Letters from the August 6, 2005, issue of Science News

Empty threat?

“Empty Nets: Fisheries may be crippling themselves by targeting the big ones” (SN: 6/4/05, p. 360) reads as if there is something to be alarmed about. By selectively catching large fish, we have reduced “the mean size [of food fish to] one-fifth of what it was.” This is not cause for alarm. It is cause for a decision: What do we want, small fish or large fish? Humans are the only creatures on the planet who care about fish size, and the only ones empowered to change it.

Peter Wilson
Simi Valley, Calif

What wavelengths?

The article “Icy Heat: Satellites look at heat flow through Antarctica’s crust” (SN: 6/11/05, p. 373) refers to the Earth’s magnetic field only at very long wavelengths. In over 70 years’ exposure to science, I have never heard of our magnetic field having wavelengths. Please elaborate.

Kenneth E. Stone
Cherryvale, Kan

Looking at Earth’s magnetic field at long wavelengths is analogous to looking at a picture in low resolution, says Cathrine Fox Maule of the Center for Planetary Science in Copenhagen. Small variations in the field due to local anomalies in the crust disappear, leaving only regional variations, which scientists can interpret as differences in heat flow through the crust.—S. Perkins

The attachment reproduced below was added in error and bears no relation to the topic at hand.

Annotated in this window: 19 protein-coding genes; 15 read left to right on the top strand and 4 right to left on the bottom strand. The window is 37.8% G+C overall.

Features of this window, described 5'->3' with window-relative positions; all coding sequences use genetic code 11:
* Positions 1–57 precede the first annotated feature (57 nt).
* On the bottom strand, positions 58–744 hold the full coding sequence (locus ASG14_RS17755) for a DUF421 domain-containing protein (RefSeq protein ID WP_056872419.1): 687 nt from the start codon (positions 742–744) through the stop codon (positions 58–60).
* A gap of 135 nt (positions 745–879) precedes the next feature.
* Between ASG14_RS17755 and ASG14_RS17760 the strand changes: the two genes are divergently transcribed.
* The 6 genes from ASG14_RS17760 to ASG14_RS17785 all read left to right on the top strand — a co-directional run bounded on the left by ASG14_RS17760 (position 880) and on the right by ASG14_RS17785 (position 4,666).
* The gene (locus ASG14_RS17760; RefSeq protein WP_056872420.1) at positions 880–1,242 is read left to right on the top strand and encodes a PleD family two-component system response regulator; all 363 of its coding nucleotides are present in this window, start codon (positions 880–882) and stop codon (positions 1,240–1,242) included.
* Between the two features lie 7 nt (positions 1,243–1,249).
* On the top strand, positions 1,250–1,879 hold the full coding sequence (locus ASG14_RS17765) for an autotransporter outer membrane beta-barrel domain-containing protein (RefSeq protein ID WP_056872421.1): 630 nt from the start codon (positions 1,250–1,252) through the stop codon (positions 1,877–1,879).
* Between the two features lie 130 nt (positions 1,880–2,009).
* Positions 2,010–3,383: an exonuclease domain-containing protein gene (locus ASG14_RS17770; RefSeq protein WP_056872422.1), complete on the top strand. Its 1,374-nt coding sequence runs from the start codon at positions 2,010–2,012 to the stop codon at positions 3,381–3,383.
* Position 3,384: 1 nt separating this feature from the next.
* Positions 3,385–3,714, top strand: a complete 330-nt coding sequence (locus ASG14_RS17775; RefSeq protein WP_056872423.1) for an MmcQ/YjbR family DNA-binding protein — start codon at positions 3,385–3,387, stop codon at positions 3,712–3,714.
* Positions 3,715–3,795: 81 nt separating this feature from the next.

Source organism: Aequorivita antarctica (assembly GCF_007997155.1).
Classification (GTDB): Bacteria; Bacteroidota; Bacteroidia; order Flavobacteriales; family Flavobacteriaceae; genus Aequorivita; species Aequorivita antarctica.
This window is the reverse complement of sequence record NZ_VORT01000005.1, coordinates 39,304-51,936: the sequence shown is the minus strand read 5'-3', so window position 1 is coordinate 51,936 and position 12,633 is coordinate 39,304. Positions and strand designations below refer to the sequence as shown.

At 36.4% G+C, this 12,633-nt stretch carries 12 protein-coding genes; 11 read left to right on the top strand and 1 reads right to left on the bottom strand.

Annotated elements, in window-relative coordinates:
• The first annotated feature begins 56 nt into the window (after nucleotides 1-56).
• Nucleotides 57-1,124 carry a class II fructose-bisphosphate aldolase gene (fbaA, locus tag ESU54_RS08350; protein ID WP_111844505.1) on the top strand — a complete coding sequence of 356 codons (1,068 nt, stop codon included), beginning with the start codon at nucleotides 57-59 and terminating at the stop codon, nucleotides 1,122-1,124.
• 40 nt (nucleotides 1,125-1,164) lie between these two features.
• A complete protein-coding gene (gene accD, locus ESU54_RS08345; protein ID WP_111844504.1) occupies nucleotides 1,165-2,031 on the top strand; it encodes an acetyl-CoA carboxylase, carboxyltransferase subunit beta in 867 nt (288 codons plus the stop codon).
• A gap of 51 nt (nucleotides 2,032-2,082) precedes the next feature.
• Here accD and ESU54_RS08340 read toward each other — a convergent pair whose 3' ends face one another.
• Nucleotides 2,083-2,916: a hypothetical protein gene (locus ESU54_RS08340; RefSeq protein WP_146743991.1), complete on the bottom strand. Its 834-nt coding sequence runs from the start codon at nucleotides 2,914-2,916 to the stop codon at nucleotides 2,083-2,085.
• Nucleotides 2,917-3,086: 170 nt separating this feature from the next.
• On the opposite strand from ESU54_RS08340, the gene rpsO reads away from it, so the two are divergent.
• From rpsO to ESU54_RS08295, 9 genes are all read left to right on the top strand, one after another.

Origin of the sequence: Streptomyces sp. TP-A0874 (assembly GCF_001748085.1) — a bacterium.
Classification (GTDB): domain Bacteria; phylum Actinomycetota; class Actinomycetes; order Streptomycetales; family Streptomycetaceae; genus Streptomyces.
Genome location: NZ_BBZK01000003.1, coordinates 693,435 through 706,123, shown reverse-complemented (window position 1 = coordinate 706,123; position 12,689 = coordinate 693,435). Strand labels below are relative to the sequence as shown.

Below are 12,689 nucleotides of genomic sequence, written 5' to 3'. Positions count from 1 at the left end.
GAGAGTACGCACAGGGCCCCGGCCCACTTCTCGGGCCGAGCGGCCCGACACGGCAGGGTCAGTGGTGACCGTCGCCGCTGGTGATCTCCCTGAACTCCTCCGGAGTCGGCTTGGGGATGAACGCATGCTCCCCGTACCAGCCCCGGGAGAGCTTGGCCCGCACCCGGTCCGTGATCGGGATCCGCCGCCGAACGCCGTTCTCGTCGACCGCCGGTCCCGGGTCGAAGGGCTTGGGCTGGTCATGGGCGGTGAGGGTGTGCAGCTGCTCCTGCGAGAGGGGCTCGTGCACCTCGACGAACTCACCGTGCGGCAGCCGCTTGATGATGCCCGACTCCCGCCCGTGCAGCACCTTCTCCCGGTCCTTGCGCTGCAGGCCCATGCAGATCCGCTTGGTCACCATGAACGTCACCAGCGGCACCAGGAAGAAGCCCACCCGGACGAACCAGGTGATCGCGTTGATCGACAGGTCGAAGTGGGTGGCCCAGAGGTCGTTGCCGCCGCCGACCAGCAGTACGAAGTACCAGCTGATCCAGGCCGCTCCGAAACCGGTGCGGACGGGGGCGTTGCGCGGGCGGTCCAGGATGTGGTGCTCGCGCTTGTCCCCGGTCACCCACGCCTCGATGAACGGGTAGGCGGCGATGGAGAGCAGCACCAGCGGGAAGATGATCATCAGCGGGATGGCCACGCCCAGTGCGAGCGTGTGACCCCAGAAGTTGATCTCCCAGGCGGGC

Fungus fallacy

“Farmers without Fungus: How to store peanuts to reduce toxins” (SN: 6/11/05, p. 374) made the minimization of aflatoxins in peanuts sound beneficial until the recommendation to treat the ground beneath the peanut pallets with insecticides. This will induce harm to the soil wildlife on which African farmers and villagers are dependent and to any nearby water sources. It will also add a toxic substance to the peanuts.

Darlene Schanfald
Sequim, Wash

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